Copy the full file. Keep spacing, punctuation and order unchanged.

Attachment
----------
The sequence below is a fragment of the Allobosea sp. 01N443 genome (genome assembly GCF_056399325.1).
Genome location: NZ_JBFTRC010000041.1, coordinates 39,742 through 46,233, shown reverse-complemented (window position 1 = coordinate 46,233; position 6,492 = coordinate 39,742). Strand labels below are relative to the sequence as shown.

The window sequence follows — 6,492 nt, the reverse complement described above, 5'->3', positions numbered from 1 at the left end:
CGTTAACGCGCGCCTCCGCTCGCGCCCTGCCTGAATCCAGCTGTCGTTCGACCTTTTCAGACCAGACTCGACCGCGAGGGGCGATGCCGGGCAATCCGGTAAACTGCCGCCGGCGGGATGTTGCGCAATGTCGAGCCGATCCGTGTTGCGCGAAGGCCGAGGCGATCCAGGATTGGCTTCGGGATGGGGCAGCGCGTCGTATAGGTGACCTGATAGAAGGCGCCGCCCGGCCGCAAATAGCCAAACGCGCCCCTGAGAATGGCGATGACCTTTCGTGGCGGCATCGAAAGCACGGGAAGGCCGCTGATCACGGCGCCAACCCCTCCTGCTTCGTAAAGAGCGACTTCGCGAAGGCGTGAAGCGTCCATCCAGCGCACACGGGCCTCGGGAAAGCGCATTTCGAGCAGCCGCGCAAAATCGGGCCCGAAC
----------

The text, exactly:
The sequence below is a fragment of the Allobosea sp. 01N443 genome (genome assembly GCF_056399325.1).
Genome location: NZ_JBFTRC010000041.1, coordinates 39,742 through 46,233, shown reverse-complemented (window position 1 = coordinate 46,233; position 6,492 = coordinate 39,742). Strand labels below are relative to the sequence as shown.

The window sequence follows — 6,492 nt, the reverse complement described above, 5'->3', positions numbered from 1 at the left end:
CGTTAACGCGCGCCTCCGCTCGCGCCCTGCCTGAATCCAGCTGTCGTTCGACCTTTTCAGACCAGACTCGACCGCGAGGGGCGATGCCGGGCAATCCGGTAAACTGCCGCCGGCGGGATGTTGCGCAATGTCGAGCCGATCCGTGTTGCGCGAAGGCCGAGGCGATCCAGGATTGGCTTCGGGATGGGGCAGCGCGTCGTATAGGTGACCTGATAGAAGGCGCCGCCCGGCCGCAAATAGCCAAACGCGCCCCTGAGAATGGCGATGACCTTTCGTGGCGGCATCGAAAGCACGGGAAGGCCGCTGATCACGGCGCCAACCCCTCCTGCTTCGTAAAGAGCGACTTCGCGAAGGCGTGAAGCGTCCATCCAGCGCACACGGGCCTCGGGAAAGCGCATTTCGAGCAGCCGCGCAAAATCGGGCCCGAAC